Investor Wins Award Against O.C. Brokerage : Arbitration: The $1.55 million is assessed against Cruttenden Roth and one of its employees. The securities firm is appealing.


Orange County's largest brokerage firm and one of its brokers have been ordered to pay $1.55 million to a Montana millionaire for losses he suffered after the 1987 stock market crash.

The award against Cruttenden Roth Inc. and broker Richard Adler was handed down last month by a panel of arbitrators from the National Assn. of Securities Dealers.

Cruttenden has filed a petition challenging the award with the U.S. District Court. A hearing is scheduled for Feb. 26.

The judgment comes after a long dispute between Cruttenden and its former customer, Mel F. Pervais, who had a $3.4-million investment with the firm.

Pervais reportedly lost $1.1 million after Adler began buying speculative securities and "churning," or excessively trading, Pervais' account in the late 1980s, generating $20,000 in extra fees, according to a wire service account.

Cruttenden vehemently disputes the charges.

"Our customer back in 1987 experienced some losses. That was unfortunate. But we didn't do anything wrong," said the company's chief financial officer, Edward J. Hall, who joined the firm earlier this year.

Even if it is forced to pay such an award, Hall said, Cruttenden has "adequate reserves." Cruttenden reportedly had $20 million in revenue last year.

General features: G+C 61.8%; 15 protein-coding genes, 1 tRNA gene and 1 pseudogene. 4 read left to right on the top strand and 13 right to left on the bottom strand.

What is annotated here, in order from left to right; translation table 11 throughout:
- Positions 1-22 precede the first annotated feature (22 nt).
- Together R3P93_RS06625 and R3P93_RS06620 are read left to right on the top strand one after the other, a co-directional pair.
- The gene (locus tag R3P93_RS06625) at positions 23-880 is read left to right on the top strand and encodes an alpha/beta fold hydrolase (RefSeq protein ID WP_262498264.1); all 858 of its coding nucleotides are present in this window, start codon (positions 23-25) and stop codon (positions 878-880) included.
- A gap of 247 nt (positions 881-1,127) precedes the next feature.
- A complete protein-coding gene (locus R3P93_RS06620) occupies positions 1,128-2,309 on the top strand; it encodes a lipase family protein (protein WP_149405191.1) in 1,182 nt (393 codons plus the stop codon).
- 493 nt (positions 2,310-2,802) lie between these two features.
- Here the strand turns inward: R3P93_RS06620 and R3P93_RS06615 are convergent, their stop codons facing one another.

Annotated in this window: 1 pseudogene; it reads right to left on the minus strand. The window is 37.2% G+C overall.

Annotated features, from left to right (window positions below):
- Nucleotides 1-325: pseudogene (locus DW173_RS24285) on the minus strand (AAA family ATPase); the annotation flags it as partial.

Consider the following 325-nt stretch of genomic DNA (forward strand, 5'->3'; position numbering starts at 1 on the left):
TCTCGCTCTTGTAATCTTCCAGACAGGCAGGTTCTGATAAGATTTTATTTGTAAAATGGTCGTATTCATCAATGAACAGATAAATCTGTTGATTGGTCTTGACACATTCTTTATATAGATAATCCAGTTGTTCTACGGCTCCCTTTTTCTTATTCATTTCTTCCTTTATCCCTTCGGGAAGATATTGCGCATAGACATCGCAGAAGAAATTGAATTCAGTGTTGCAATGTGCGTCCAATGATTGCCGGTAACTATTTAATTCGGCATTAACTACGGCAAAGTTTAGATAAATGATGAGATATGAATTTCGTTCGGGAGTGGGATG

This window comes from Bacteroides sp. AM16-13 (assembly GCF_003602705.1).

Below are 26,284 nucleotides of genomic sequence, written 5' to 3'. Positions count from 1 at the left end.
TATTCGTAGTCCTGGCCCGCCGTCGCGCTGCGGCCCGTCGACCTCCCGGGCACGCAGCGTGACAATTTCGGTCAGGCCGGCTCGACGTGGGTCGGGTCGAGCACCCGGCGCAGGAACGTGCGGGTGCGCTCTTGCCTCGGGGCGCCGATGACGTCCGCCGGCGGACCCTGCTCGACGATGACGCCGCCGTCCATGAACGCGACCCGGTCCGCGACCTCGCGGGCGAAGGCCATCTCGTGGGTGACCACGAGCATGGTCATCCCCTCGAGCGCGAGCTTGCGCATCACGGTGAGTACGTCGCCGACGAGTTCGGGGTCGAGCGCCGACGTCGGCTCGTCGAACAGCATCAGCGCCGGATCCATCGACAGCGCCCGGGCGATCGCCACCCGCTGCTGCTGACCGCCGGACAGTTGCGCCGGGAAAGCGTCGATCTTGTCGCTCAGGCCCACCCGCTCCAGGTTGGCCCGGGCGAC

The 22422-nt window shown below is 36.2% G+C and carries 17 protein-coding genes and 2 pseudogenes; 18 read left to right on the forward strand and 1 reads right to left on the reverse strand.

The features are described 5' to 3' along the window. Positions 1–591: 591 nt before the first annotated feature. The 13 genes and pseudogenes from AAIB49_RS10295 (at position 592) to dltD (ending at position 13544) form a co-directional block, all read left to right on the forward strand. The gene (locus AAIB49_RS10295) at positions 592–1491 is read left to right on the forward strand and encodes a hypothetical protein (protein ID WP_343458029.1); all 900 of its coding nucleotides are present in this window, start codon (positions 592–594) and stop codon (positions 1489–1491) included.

Pervais' lawyer, Frederick Phillips of San Diego, refused to comment on the case, saying settlement negotiations between Pervais and Cruttenden were pending.

"An award against both the firm and the broker suggests generally that the firm didn't do its job of properly supervising its broker," said Fred Roberts, former chairman of the board of commissioners for the NASD.

This year, Cruttenden underwrote $1.37 billion of stock offerings for Orange County companies, compared with $377 million last year. The firm took several companies public this year, including Touchstone Software Corp., a Huntington Beach computer products maker.

In 1991, Cruttenden paid a $650,000 out-of-court settlement in a case involving convicted swindler Michael E. Parker and his Parker Automotive Corp. of Irvine.

Adler remains on the board of directors at Cruttenden and still owns a stake in the firm.

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